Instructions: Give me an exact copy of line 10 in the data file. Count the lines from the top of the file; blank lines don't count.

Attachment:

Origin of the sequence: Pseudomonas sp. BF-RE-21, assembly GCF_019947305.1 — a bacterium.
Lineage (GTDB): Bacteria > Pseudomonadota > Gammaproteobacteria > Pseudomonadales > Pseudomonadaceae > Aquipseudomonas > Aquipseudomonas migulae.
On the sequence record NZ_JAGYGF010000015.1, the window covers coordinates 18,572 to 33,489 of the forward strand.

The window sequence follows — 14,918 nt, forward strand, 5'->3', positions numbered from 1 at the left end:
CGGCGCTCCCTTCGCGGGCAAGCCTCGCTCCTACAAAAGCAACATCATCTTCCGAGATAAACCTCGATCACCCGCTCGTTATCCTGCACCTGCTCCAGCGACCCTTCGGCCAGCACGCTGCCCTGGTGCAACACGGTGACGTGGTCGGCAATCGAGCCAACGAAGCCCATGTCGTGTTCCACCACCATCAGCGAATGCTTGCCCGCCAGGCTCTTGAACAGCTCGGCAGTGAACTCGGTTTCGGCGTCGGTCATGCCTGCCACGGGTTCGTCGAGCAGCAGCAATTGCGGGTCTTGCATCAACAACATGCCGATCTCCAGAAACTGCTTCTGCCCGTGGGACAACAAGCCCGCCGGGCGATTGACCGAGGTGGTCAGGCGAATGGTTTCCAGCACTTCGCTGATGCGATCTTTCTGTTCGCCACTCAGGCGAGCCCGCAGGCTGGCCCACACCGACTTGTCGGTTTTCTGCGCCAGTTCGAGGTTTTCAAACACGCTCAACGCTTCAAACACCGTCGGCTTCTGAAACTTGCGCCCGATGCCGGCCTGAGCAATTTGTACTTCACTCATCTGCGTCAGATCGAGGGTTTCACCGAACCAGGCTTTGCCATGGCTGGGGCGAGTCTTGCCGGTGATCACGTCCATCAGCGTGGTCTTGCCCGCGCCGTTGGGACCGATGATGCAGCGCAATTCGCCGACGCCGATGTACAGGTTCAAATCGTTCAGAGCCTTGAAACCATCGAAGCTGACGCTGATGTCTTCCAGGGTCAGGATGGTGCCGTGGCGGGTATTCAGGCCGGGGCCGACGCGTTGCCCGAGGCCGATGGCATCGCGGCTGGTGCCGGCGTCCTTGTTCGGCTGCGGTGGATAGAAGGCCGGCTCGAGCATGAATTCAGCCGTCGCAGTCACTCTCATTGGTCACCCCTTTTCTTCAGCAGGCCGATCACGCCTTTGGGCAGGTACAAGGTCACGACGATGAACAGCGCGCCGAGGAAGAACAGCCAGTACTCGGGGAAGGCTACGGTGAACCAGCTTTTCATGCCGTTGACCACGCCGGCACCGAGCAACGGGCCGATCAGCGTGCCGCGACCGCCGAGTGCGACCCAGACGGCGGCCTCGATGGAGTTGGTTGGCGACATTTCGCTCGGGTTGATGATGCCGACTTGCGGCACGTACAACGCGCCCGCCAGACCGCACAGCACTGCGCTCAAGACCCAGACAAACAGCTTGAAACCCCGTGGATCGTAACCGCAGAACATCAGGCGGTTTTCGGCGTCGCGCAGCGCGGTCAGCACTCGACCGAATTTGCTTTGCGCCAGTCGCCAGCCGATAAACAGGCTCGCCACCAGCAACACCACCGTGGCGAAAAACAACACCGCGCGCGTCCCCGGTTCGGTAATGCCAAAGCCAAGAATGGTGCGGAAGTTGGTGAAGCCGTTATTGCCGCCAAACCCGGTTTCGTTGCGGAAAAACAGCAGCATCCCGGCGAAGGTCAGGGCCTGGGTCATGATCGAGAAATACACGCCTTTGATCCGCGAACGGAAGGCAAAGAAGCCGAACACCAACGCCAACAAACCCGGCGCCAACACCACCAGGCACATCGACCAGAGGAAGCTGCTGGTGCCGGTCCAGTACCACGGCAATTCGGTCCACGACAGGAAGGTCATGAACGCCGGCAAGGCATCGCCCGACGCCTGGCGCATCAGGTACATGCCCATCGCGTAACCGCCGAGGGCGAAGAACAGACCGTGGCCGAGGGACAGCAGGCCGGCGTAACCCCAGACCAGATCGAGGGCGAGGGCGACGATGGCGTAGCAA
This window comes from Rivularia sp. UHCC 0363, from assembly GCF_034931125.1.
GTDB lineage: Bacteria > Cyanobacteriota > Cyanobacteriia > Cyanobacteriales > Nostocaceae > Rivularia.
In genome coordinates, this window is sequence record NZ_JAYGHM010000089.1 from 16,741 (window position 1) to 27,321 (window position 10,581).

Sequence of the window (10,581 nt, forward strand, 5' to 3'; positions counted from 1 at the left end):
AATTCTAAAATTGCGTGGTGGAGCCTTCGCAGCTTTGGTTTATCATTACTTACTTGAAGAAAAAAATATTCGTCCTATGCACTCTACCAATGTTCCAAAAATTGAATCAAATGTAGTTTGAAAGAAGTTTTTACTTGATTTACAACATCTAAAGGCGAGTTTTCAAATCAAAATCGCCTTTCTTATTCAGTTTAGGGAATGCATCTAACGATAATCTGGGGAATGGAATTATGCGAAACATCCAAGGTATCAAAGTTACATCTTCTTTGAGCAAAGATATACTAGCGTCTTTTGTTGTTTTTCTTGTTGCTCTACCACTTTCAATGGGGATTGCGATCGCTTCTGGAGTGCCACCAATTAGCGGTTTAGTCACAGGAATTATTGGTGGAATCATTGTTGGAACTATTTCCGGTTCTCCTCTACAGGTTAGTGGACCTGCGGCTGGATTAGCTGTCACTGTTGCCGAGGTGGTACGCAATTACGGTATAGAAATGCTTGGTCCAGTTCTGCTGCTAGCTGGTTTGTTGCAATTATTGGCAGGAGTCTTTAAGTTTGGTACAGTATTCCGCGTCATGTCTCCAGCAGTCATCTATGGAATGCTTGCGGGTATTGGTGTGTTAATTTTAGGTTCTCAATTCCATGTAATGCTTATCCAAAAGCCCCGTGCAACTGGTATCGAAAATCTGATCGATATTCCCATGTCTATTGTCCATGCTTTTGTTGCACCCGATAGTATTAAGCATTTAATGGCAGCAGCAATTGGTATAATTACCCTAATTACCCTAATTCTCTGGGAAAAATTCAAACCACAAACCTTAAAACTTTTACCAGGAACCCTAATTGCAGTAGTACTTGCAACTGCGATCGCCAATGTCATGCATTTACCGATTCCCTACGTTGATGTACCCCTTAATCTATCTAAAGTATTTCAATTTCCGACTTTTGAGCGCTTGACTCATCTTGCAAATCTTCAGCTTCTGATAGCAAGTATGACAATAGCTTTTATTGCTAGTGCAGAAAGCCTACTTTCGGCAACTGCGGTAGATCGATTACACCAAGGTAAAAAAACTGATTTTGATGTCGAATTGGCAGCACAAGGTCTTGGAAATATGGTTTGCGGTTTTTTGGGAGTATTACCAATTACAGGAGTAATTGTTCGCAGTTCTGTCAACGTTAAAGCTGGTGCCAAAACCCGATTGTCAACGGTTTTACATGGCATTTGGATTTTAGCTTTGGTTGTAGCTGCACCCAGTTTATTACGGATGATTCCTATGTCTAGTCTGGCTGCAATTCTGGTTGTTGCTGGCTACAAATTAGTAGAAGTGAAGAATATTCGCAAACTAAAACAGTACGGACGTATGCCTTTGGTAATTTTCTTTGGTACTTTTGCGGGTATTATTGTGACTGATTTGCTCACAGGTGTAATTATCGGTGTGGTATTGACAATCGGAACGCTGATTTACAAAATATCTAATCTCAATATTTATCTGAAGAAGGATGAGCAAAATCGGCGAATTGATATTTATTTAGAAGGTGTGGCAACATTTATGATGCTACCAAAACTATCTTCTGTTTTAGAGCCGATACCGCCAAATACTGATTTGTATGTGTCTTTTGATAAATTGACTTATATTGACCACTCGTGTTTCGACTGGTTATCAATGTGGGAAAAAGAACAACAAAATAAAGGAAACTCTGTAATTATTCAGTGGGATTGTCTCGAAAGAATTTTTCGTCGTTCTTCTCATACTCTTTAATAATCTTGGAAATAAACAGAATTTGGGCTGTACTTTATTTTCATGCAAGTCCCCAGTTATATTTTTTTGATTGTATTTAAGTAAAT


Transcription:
AATTCTAAAATTGCGTGGTGGAGCCTTCGCAGCTTTGGTTTATCATTACTTACTTGAAGAAAAAAATATTCGTCCTATGCACTCTACCAATGTTCCAAAAATTGAATCAAATGTAGTTTGAAAGAAGTTTTTACTTGATTTACAACATCTAAAGGCGAGTTTTCAAATCAAAATCGCCTTTCTTATTCAGTTTAGGGAATGCATCTAACGATAATCTGGGGAATGGAATTATGCGAAACATCCAAGGTATCAAAGTTACATCTTCTTTGAGCAAAGATATACTAGCGTCTTTTGTTGTTTTTCTTGTTGCTCTACCACTTTCAATGGGGATTGCGATCGCTTCTGGAGTGCCACCAATTAGCGGTTTAGTCACAGGAATTATTGGTGGAATCATTGTTGGAACTATTTCCGGTTCTCCTCTACAGGTTAGTGGACCTGCGGCTGGATTAGCTGTCACTGTTGCCGAGGTGGTACGCAATTACGGTATAGAAATGCTTGGTCCAGTTCTGCTGCTAGCTGGTTTGTTGCAATTATTGGCAGGAGTCTTTAAGTTTGGTACAGTATTCCGCGTCATGTCTCCAGCAGTCATCTATGGAATGCTTGCGGGTATTGGTGTGTTAATTTTAGGTTCTCAATTCCATGTAATGCTTATCCAAAAGCCCCGTGCAACTGGTATCGAAAATCTGATCGATATTCCCATGTCTATTGTCCATGCTTTTGTTGCACCCGATAGTATTAAGCATTTAATGGCAGCAGCAATTGGTATAATTACCCTAATTACCCTAATTCTCTGGGAAAAATTCAAACCACAAACCTTAAAACTTTTACCAGGAACCCTAATTGCAGTAGTACTTGCAACTGCGATCGCCAATGTCATGCATTTACCGATTCCCTACGTTGATGTACCCCTTAATCTATCTAAAGTATTTCAATTTCCGACTTTTGAGCGCTTGACTCATCTTGCAAATCTTCAGCTTCTGATAGCAAGTATGACAATAGCTTTTATTGCTAGTGCAGAAAGCCTACTTTCGGCAACTGCGGTAGATCGATTACACCAAGGTAAAAAAACTGATTTTGATGTCGAATTGGCAGCACAAGGTCTTGGAAATATGGTTTGCGGTTTTTTGGGAGTATTACCAATTACAGGAGTAATTGTTCGCAGTTCTGTCAACGTTAAAGCTGGTGCCAAAACCCGATTGTCAACGGTTTTACATGGCATTTGGATTTTAGCTTTGGTTGTAGCTGCACCCAGTTTATTACGGATGATTCCTATGTCTAGTCTGGCTGCAATTCTGGTTGTTGCTGGCTACAAATTAGTAGAAGTGAAGAATATTCGCAAACTAAAACAGTACGGACGTATGCCTTTGGTAATTTTCTTTGGTACTTTTGCGGGTATTATTGTGACTGATTTGCTCACAGGTGTAATTATCGGTGTGGTATTGACAATCGGAACGCTGATTTACAAAATATCTAATCTCAATATTTATCTGAAGAAGGATGAGCAAAATCGGCGAATTGATATTTATTTAGAAGGTGTGGCAACATTTATGATGCTACCAAAACTATCTTCTGTTTTAGAGCCGATACCGCCAAATACTGATTTGTATGTGTCTTTTGATAAATTGACTTATATTGACCACTCGTGTTTCGACTGGTTATCAATGTGGGAAAAAGAACAACAAAATAAAGGAAACTCTGTAATTATTCAGTGGGATTGTCTCGAAAGAATTTTTCGTCGTTCTTCTCATACTCTTTAATAATCTTGGAAATAAACAGAATTTGGGCTGTACTTTATTTTCATGCAAGTCCCCAGTTATATTTTTTTGATTGTATTTAAGTAAAT